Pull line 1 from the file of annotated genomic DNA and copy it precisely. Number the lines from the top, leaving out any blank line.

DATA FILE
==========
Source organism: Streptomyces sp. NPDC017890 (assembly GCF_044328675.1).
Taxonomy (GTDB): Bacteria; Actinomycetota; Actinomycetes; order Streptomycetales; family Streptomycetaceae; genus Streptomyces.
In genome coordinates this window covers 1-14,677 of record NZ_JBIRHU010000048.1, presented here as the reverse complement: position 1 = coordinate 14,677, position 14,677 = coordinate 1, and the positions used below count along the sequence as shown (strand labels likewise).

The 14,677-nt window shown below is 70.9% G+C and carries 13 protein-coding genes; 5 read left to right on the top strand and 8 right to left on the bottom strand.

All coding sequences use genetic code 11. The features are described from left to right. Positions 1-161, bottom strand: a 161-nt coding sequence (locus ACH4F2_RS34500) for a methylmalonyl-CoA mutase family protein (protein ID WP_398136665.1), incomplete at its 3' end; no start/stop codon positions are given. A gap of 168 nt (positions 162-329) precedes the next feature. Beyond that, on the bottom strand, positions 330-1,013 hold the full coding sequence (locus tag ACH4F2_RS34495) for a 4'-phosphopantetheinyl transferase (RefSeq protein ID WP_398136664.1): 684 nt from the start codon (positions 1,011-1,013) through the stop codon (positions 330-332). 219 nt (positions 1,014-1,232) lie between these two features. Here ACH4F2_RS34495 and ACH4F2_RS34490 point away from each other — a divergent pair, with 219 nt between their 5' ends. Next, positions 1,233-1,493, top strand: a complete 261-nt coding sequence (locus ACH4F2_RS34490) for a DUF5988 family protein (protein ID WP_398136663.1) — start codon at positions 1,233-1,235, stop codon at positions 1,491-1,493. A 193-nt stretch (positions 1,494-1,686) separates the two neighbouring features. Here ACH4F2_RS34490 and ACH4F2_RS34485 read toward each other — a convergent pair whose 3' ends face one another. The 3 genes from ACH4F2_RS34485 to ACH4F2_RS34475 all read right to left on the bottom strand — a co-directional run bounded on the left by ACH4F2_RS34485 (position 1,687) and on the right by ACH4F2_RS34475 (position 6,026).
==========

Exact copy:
Source organism: Streptomyces sp. NPDC017890 (assembly GCF_044328675.1).